Mood Indigo

by Allen Weber
FreeWrights Peer Review
Second Place, March 2012
Judged by John Timpane


Like a blue flame in a speakeasy, that’s how Granddad found her,
shuddering and swaying to Mood Indigo. But family lore won’t
explain what a hard-handed man could whisper to such a woman
that would let her trade downtown celebrity for orchards and fields—

the glamour of tending endless rows. Seventy-two years later,
she’s in Chicago, again. Having met last night the warmest man,
she’s slipped into that old blue dress, packed her valise. Through the screen,
see her rocking the front porch swing, waiting to ride to where she already is.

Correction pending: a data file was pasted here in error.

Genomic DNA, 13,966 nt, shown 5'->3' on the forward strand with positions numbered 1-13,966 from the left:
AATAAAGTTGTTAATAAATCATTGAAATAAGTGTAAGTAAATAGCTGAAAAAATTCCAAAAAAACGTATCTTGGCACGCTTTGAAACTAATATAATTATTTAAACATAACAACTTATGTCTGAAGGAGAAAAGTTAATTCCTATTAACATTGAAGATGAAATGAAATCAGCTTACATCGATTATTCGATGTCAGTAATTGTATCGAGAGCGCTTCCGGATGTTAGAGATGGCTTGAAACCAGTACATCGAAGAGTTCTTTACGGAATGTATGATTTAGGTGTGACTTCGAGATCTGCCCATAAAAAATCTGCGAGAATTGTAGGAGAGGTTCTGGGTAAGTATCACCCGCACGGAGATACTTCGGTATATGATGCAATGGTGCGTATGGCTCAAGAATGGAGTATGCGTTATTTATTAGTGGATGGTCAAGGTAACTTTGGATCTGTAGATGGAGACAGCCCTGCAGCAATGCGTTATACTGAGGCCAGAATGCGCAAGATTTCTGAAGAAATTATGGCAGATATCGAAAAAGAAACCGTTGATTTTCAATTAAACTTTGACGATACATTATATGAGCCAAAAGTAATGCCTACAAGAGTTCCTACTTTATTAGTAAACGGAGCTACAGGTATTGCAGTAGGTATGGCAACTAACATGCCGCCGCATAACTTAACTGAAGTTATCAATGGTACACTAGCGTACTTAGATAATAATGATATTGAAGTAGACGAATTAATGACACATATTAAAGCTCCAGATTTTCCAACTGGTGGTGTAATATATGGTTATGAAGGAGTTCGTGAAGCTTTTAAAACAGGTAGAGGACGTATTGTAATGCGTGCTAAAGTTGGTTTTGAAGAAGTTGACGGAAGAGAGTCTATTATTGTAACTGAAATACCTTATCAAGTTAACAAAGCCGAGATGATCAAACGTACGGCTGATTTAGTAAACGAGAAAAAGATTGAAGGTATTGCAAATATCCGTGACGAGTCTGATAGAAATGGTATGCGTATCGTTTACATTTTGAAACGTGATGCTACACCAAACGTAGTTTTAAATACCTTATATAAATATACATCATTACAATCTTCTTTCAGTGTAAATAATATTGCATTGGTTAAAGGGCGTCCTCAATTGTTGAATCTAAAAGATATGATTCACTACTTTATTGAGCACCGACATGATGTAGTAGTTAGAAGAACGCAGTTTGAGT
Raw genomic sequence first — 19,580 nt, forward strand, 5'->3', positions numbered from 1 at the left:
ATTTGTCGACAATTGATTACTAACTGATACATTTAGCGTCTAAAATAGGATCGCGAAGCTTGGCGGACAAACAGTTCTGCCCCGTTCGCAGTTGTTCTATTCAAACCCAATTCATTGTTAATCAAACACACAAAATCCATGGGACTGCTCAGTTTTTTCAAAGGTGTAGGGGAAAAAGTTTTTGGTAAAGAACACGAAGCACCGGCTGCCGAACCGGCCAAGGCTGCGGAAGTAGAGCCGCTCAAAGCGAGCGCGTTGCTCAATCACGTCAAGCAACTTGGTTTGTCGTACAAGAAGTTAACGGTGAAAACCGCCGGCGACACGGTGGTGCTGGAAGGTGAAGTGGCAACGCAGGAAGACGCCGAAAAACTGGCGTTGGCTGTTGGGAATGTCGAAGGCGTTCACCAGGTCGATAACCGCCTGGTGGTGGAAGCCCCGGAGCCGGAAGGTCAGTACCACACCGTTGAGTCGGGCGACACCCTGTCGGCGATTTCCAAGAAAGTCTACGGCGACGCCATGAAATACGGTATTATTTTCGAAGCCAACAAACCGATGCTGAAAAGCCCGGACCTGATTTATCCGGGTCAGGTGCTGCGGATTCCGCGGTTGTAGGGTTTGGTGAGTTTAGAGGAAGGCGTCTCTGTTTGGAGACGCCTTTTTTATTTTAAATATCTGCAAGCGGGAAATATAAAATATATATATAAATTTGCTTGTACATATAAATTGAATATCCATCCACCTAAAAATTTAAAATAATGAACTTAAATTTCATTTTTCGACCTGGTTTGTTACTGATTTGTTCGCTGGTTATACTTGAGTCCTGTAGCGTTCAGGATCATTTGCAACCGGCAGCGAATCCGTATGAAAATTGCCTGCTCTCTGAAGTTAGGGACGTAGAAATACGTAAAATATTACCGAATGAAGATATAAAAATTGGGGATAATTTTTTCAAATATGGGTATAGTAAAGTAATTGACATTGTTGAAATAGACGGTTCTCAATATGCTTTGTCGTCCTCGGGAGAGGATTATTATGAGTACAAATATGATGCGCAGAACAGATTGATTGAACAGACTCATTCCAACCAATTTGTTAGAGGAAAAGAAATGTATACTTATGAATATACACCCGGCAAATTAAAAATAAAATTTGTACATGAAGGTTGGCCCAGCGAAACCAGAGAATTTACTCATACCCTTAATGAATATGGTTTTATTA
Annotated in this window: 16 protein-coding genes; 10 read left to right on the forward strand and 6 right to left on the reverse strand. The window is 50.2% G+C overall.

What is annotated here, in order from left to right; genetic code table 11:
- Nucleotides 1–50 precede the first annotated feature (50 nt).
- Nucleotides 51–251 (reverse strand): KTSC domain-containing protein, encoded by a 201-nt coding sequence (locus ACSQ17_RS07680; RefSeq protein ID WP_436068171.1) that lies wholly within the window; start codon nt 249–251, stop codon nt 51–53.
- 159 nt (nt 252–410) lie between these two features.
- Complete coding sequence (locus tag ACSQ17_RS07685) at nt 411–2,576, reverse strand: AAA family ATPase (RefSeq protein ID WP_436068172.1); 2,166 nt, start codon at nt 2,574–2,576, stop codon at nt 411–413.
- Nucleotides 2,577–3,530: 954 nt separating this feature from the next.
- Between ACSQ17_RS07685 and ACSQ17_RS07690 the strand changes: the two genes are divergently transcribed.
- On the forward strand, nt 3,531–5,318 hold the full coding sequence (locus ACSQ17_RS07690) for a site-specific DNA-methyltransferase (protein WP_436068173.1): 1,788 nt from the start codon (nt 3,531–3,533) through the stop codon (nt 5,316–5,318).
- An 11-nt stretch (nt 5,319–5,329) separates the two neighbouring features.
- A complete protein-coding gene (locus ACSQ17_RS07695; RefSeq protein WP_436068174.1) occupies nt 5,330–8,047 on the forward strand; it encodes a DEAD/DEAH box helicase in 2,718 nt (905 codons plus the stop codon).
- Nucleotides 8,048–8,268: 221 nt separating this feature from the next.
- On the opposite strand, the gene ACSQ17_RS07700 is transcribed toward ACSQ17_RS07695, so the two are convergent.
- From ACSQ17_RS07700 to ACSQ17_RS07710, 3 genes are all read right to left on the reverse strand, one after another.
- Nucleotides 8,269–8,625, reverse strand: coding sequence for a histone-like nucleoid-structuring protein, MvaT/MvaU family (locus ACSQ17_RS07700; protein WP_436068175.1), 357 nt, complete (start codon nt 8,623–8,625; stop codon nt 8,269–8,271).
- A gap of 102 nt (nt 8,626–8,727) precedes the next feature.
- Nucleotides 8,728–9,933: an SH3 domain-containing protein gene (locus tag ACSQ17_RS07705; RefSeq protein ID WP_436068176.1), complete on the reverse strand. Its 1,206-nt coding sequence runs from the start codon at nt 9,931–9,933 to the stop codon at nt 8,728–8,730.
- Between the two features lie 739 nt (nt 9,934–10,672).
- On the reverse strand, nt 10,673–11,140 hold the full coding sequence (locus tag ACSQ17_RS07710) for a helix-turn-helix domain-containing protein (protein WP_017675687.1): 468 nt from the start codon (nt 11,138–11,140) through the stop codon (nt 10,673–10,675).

This tells an intriguing story that not only revolves around but also embodies Duke Ellington’s wondrous, sultry piece. As a poem, it makes me feel much as the musical piece does. The voice sounds as if it belongs to a person of long habitation on this planet, long understanding of the ironies of human history life by life. Quatrains of long lines load every rift with ore yet move sinuously around line-endings: “But family lore won’t/ explain what a hard-handed man could whisper to such a woman/ that would let her trade downtown celebrity for orchards and fields – / the glamour of tending endless rows.” Wonderful and telling. We’ll never know just what he said, just as we’ll never meet the “warmest” (beautiful uncompared superlative!) man for whom she apparently is waiting at the end. This woman always already is where she’s going, even when that surprises the world. I like her and her paradoxes deeply. ---John Timpane

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